1. The primary issue is whether a clause in a purchase agreement, that would render the agreement null and void if the vendor does not remedy a title defect, operates to nullify automatically the contract, where the title defect arose because of the vendor's financial inability to prevent the defect from arising when a mortgage was foreclosed. The clause in question reads as follows:

If the title to the Premises is not marketable and is not made so within 120 days after the date of making written objections thereto as herein provided for in paragraph 3, this Agreement shall be null and void and neither party shall be liable for damages hereunder to the other, and the $5,000.00 paid by Buyer upon its execution of this Purchase Agreement, as provided in that certain option agreement dated April 5, 1974, between Seller, as Optionor, and Buyer, as Optionee, pursuant to which this Purchase Agreement was executed, shall be refunded to Buyer.

In the absence of a remedy-limiting clause, a vendor is liable for damages for breach of contract for failure to convey marketable title where the vendor has otherwise agreed to convey marketable title. Parties are free to limit remedies for nonperformance and to provide for the annulment of the contract on the occurrence of certain conditions. Raymond v. McKenzie, 220 Minn. 234, 237, 19 N.W.2d 423, 424-25 (1945). We have enforced purchase agreement clauses that automatically void the agreement where title "is not marketable and cannot be made so", and in cases where the title defect was known to all parties before the agreement was signed but where, despite good faith efforts to make title marketable, the vendor was unable to do so. Raymond v. McKenzie, 220 Minn. 234, 19 N.W.2d 423 (1945); Schwab v. Baremore, 95 Minn. 295, 104 N.W. 10 (1905). We have not previously construed the "is not marketable and is not made so" language at issue in this case.

*449 Defendants argue that the plain language of the clause should be given effect such that any uncorrected title defect will nullify the contract. Defendants argue that upholding the nullification is particularly appropriate in this case because both sides were represented by counsel during the negotiation and drafting of the agreement and because Space Center knew, or should have known, that there was a risk that defendants would lose title to Heitman by foreclosure of the mortgage. Indeed, defendants contend that the clause in question was inserted specifically to transfer to plaintiff the risk of defendants' loss of title by foreclosure. Defendants secondarily argue that if they had any duty at all with respect to title, their duty was only to make good faith efforts to preserve marketable title, which efforts they claim to have made.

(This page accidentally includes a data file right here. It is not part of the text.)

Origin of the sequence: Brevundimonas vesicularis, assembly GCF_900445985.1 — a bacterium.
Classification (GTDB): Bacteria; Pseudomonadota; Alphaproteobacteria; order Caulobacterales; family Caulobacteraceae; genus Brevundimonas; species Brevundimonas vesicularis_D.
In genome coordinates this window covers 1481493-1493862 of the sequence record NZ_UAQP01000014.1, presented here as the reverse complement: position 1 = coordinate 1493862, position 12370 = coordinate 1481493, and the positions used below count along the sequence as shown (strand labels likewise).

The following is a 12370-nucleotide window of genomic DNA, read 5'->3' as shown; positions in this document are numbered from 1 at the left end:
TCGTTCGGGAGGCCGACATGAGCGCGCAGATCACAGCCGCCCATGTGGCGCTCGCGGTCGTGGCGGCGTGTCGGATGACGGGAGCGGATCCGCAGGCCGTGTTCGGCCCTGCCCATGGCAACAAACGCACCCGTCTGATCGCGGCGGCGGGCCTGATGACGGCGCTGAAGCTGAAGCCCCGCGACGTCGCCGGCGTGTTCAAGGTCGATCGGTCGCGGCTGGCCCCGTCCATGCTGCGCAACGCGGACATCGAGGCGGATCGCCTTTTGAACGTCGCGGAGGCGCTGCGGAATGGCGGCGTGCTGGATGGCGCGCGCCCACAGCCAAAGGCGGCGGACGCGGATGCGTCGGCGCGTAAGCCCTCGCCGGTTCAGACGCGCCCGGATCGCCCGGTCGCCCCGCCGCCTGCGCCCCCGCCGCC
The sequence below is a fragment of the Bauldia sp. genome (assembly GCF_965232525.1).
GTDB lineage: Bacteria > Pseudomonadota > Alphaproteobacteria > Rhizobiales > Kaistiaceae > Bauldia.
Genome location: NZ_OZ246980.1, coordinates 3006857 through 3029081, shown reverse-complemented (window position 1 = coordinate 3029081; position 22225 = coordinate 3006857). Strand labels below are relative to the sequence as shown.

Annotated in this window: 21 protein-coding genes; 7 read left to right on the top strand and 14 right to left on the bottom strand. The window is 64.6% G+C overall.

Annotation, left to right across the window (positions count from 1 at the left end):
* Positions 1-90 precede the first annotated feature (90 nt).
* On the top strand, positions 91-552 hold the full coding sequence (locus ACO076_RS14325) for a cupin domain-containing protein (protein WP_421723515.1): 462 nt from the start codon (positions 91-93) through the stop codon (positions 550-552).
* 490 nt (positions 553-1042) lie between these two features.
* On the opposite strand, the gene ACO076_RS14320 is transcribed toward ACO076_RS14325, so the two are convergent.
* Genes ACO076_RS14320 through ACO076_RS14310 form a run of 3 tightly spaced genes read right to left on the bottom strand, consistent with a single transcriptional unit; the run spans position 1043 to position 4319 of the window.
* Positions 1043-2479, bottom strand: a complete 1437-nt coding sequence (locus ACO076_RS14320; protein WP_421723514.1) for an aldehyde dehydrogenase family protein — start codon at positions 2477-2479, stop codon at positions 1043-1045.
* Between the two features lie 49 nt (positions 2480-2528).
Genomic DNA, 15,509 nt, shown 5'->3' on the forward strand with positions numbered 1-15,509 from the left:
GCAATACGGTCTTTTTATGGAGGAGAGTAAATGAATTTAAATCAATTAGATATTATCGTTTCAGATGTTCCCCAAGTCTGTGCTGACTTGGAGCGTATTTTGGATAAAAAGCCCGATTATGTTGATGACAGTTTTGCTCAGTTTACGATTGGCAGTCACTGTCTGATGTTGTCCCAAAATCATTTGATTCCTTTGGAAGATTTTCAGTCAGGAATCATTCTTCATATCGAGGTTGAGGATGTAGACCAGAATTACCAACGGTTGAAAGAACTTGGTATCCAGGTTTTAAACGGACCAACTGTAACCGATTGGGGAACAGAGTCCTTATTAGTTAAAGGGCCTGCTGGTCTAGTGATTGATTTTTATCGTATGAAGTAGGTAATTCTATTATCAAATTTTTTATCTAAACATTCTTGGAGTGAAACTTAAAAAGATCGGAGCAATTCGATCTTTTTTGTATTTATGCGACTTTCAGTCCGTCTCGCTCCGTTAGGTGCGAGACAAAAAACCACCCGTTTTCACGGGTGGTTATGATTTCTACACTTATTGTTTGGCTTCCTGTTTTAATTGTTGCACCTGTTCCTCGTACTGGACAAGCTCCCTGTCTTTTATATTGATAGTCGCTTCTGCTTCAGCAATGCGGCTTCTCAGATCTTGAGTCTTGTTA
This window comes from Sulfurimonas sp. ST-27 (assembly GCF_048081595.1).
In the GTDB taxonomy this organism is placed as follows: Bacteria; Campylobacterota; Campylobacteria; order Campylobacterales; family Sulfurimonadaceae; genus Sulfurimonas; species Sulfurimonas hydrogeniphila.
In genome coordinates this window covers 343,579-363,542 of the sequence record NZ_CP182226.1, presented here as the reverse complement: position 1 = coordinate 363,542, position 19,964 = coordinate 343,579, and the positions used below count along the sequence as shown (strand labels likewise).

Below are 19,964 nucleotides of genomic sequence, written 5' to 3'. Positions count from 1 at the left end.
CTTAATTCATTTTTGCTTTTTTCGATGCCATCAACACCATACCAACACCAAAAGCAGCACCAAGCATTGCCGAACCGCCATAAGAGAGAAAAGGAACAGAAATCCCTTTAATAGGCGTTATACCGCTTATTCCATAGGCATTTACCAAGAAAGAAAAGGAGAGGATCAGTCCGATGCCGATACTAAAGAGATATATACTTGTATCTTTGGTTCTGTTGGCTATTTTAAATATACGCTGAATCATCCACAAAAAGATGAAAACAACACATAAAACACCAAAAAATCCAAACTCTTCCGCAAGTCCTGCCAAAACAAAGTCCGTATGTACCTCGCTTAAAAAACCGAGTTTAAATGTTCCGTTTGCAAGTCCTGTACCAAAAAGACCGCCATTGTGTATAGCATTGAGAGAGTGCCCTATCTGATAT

Plaintiff argues that the rule, that a party to a contract cannot avoid its duties under the contract by preventing the performance of the other party or by disabling itself from performance, applies in this case to preclude defendants from escaping liability for non-performance because the title defect was the defendant's legal responsibility, not the plaintiff's responsibility. Plaintiff contends that this clause does not transfer to plaintiff the risk of the defendants' financial inability to preserve marketable title. Plaintiff argues that defendants' loss of title constitutes an anticipatory breach by repudiation of the contract, since defendant clearly would not have been in a position to convey marketable title and had no intention of performing the contract at the expiration of the lease period in April 1978.

The loss of title by defendants was an anticipatory breach or breach of the option and purchase agreement, only if defendants had a duty under the option and purchase agreement to preserve their ability to convey marketable title.

The law in Minnesota has long been that "A party who has entered into an obligation to pay will not be permitted to set up his own voluntary default to defeat the same, unless such intention clearly and unequivocally appears" in the contract. Dana v. St. Paul Investment Co., 42 Minn. 194, 195, 44 N.W. 55, (1889). A review of the cases enforcing null and void clauses reveals that in all cases, except one, the title defect pre-existed the purchase agreement and was known or was obvious to all parties. E. g. Schwab v. Baremore, 95 Minn. 295, 104 N.W. 10 (1905).

In Joslyn v. Schwend, 85 Minn. 130, 88 N.W. 410 (1901) the defect arose after the purchase agreement was signed, but was solely due to the actions of a third party who filed a notice of lis pendens. The vendor was not responsible in any manner for the filing of the lis pendens. Indeed, the vendor diligently and in good faith attempted to clear the title, but was unable to do so within the time allotted in the contract.